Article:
Mr. Allen died in Auburn, Maine on October 10, 2015. Subsequently, Mr. Richard R. Ouellette (Mr. Ouellette), a co-worker of the Decedent, was deposed on July 6, 2016. Mr. Ouellette worked with Mr. Allen for eight months beginning in November of 1977 through June of 1978 at International Paper in Jay, Maine. During part of this time, Mr. Ouellette was employed as a pipefitter, and the Decedent was a foreman. Mr. Ouellette testified that he worked with Mr. Allen to install new pipes in a power plant and that he also installed new valves, some of which were manufactured by the Defendant, during the course of the construction project. However, Mr. Ouellette testified that Crane did not supply the gaskets that were used in the new Crane valves; rather, Garlock manufactured the gaskets used in the Crane valves that Mr. Ouellette and Mr. Allen installed. Finally, Mr. Ouellette stated that at a pulp digester job, which lasted a few months, he witnessed Mr. Allen personally remove gaskets or packing from what he believed was a Crane valve. However, he did not know which company manufactured the packing that he removed from the Crane valve, i.e. whether it was an original Crane product or had subsequently been replaced with another company's product.

         II

         Parties' Arguments

         The Defendant contends that it is entitled to summary judgment under Maine law because there is no evidence of exposure to an asbestos-containing product or component manufactured, sold, or supplied by Crane. Crane states that under Maine law, a manufacturer cannot be held liable for injuries caused by defective products that were manufactured, sold, or supplied by third parties. Crane maintains that liability cannot stem from anything other than an original asbestos-containing Crane product, and that it is not liable for products produced by other companies that might have been used in conjunction with a Crane product when Crane did not recommend doing so. The Defendant points to an alleged lack of evidence provided by the Plaintiffs to demonstrate that neither the Defendant nor the witness, Mr. Ouellette, could testify to Mr. Allen's exposure to an asbestos-containing Crane product.

         In addition, the Defendant contends that-even if Maine law allowed liability for third-party component products-the Plaintiffs have failed to provide prima facie evidence that any products manufactured or supplied by Crane even contained asbestos. Finally, the Defendant claims that the Plaintiffs are not entitled to recovery on their remaining two claims-loss of consortium and conspiracy-since both claims are derivative of the personal injury claims, which Defendant contends fail under Maine law.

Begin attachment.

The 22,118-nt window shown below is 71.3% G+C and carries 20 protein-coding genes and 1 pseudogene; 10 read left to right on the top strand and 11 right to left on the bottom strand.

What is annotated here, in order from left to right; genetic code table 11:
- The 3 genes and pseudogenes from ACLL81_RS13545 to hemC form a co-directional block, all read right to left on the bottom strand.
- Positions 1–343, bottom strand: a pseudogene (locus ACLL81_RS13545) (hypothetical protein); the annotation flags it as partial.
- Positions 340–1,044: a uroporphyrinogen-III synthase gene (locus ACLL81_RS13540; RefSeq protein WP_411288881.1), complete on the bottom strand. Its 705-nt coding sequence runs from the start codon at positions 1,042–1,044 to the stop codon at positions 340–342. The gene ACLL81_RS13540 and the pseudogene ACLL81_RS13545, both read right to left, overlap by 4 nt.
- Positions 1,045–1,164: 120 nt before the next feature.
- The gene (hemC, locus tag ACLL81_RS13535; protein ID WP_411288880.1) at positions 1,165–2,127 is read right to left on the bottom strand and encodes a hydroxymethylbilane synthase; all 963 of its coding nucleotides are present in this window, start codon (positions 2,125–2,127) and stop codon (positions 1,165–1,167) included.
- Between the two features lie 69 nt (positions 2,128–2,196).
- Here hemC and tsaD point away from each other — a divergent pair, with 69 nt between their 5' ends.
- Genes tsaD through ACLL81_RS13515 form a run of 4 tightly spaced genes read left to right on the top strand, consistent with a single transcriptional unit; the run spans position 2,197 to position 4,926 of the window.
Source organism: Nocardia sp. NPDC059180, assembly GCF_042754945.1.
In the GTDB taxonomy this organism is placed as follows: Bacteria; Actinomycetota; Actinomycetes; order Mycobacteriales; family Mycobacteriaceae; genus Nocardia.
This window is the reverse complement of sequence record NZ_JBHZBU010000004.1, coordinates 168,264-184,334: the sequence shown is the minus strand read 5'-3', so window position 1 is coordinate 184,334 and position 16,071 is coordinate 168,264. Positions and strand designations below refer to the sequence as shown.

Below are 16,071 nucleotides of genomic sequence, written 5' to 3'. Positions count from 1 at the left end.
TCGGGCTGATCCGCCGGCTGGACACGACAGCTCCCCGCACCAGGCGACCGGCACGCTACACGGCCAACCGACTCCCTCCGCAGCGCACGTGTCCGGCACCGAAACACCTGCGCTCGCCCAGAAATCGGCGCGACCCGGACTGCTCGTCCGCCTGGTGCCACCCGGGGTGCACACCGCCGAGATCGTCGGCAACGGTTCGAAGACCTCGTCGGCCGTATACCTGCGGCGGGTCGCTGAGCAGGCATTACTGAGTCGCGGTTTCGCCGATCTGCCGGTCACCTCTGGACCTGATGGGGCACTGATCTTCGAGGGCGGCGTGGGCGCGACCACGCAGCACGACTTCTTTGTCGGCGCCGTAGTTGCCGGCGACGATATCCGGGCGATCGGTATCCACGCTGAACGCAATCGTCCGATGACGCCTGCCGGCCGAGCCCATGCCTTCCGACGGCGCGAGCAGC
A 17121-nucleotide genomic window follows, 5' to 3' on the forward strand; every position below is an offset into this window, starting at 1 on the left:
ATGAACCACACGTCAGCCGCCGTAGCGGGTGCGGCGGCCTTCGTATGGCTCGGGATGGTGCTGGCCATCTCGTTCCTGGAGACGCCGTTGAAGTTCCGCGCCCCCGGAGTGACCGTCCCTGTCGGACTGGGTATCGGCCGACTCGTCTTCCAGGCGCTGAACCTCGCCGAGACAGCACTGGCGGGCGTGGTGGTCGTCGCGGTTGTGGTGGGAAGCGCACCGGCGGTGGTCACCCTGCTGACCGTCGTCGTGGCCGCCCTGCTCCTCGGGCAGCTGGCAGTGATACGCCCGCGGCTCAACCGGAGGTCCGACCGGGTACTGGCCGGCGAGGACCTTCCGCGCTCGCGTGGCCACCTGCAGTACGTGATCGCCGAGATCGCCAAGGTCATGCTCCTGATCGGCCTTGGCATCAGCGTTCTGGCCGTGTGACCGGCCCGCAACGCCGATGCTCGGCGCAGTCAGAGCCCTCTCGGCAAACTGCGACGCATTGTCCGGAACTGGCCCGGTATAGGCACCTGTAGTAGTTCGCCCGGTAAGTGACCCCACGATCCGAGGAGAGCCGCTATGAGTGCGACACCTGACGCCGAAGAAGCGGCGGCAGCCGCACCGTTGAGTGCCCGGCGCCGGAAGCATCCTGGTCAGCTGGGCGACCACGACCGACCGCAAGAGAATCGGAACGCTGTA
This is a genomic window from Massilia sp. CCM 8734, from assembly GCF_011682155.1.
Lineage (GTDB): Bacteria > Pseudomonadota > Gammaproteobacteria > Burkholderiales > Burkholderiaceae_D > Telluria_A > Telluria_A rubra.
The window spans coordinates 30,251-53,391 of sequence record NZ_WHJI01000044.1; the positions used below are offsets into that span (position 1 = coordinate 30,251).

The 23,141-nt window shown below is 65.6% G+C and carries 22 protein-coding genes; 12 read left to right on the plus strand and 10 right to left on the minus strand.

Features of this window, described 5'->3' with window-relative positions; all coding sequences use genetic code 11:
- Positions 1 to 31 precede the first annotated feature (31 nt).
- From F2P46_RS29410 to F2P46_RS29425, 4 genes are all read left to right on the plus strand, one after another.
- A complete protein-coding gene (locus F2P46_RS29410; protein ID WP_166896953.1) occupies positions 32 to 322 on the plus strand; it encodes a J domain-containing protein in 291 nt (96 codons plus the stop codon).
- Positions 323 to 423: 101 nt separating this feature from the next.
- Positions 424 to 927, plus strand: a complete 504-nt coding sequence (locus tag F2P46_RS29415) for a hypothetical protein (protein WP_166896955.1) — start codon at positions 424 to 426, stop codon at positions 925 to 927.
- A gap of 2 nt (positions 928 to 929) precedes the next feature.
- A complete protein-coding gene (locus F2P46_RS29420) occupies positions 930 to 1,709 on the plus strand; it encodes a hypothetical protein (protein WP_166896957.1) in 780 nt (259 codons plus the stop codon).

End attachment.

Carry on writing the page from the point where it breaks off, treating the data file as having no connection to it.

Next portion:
The Plaintiffs contend that there are genuine issues of material fact that should be resolved by a jury. Plaintiffs argue that Crane is liable to the Plaintiffs under a strict liability theory because the use of asbestos products in relation to Crane's valves was foreseeable to the Defendant and, under a negligence theory, the Defendant failed to warn of the hazards of asbestos. The Plaintiffs contend that there is ample evidence of the Decedent's exposure to Crane products; namely, the Plaintiffs point to Mr. Ouellette's deposition testimony that he saw the Decedent working on a Crane valve. However, they do acknowledge that Mr. Ouellette did not know who produced the gaskets and packing that was removed from the Crane valve or the maker of the gaskets or packing that was subsequently installed in the Crane valve.

         Additionally, the Plaintiffs contend that Maine courts employ a "substantial factor" analysis to determine issues of causation in tort actions. The Plaintiffs maintain that their claims should survive summary judgment because they have presented sufficient evidence to establish that the Defendant's products were a substantial factor in the Decedent's injuries. The Plaintiffs maintain that the Defendant's argument-namely, that defendants in Maine are immune from third-party product liability-does not consider the Supreme Judicial Court of Maine's ...


Buy This Entire Record For $7.95

Download the entire decision to receive the complete text, official citation,
docket number, dissents and concurrences, and footnotes for this case.

Learn more about what you receive with purchase of this case.